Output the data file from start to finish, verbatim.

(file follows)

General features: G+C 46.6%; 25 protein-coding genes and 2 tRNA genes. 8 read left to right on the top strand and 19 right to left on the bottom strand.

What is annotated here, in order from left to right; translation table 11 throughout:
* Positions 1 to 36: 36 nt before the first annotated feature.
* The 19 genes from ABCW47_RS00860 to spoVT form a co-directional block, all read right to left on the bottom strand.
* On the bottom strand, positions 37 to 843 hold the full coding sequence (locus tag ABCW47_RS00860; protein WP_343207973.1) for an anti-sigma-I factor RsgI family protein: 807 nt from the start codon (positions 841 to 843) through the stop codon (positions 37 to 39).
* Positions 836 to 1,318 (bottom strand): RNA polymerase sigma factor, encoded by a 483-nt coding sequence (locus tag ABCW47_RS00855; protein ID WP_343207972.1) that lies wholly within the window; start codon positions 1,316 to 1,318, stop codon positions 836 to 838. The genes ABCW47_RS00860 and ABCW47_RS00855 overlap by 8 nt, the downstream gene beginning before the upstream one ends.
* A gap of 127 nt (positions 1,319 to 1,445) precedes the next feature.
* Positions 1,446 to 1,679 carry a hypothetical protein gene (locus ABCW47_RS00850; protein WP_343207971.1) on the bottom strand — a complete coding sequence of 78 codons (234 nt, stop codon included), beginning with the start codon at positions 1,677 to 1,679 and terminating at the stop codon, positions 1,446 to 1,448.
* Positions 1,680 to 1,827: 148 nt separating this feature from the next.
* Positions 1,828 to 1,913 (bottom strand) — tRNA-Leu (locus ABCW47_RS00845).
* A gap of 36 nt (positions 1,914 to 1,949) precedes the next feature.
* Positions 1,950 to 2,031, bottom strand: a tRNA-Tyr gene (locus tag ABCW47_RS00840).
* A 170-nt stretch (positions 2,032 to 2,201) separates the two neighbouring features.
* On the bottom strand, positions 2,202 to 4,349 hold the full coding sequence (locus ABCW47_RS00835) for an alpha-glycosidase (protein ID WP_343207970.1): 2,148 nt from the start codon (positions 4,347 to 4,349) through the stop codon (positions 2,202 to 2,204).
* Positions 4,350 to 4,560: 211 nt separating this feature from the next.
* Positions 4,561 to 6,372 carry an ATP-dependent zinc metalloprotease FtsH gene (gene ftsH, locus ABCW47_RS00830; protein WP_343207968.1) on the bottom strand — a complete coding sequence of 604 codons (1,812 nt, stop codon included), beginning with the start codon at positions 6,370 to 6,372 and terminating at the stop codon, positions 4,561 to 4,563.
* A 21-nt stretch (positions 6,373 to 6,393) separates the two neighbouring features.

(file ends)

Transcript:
General features: G+C 46.6%; 25 protein-coding genes and 2 tRNA genes. 8 read left to right on the top strand and 19 right to left on the bottom strand.

What is annotated here, in order from left to right; translation table 11 throughout:
* Positions 1 to 36: 36 nt before the first annotated feature.
* The 19 genes from ABCW47_RS00860 to spoVT form a co-directional block, all read right to left on the bottom strand.
* On the bottom strand, positions 37 to 843 hold the full coding sequence (locus tag ABCW47_RS00860; protein WP_343207973.1) for an anti-sigma-I factor RsgI family protein: 807 nt from the start codon (positions 841 to 843) through the stop codon (positions 37 to 39).
* Positions 836 to 1,318 (bottom strand): RNA polymerase sigma factor, encoded by a 483-nt coding sequence (locus tag ABCW47_RS00855; protein ID WP_343207972.1) that lies wholly within the window; start codon positions 1,316 to 1,318, stop codon positions 836 to 838. The genes ABCW47_RS00860 and ABCW47_RS00855 overlap by 8 nt, the downstream gene beginning before the upstream one ends.
* A gap of 127 nt (positions 1,319 to 1,445) precedes the next feature.
* Positions 1,446 to 1,679 carry a hypothetical protein gene (locus ABCW47_RS00850; protein WP_343207971.1) on the bottom strand — a complete coding sequence of 78 codons (234 nt, stop codon included), beginning with the start codon at positions 1,677 to 1,679 and terminating at the stop codon, positions 1,446 to 1,448.
* Positions 1,680 to 1,827: 148 nt separating this feature from the next.
* Positions 1,828 to 1,913 (bottom strand) — tRNA-Leu (locus ABCW47_RS00845).
* A gap of 36 nt (positions 1,914 to 1,949) precedes the next feature.
* Positions 1,950 to 2,031, bottom strand: a tRNA-Tyr gene (locus tag ABCW47_RS00840).
* A 170-nt stretch (positions 2,032 to 2,201) separates the two neighbouring features.
* On the bottom strand, positions 2,202 to 4,349 hold the full coding sequence (locus ABCW47_RS00835) for an alpha-glycosidase (protein ID WP_343207970.1): 2,148 nt from the start codon (positions 4,347 to 4,349) through the stop codon (positions 2,202 to 2,204).
* Positions 4,350 to 4,560: 211 nt separating this feature from the next.
* Positions 4,561 to 6,372 carry an ATP-dependent zinc metalloprotease FtsH gene (gene ftsH, locus ABCW47_RS00830; protein WP_343207968.1) on the bottom strand — a complete coding sequence of 604 codons (1,812 nt, stop codon included), beginning with the start codon at positions 6,370 to 6,372 and terminating at the stop codon, positions 4,561 to 4,563.
* A 21-nt stretch (positions 6,373 to 6,393) separates the two neighbouring features.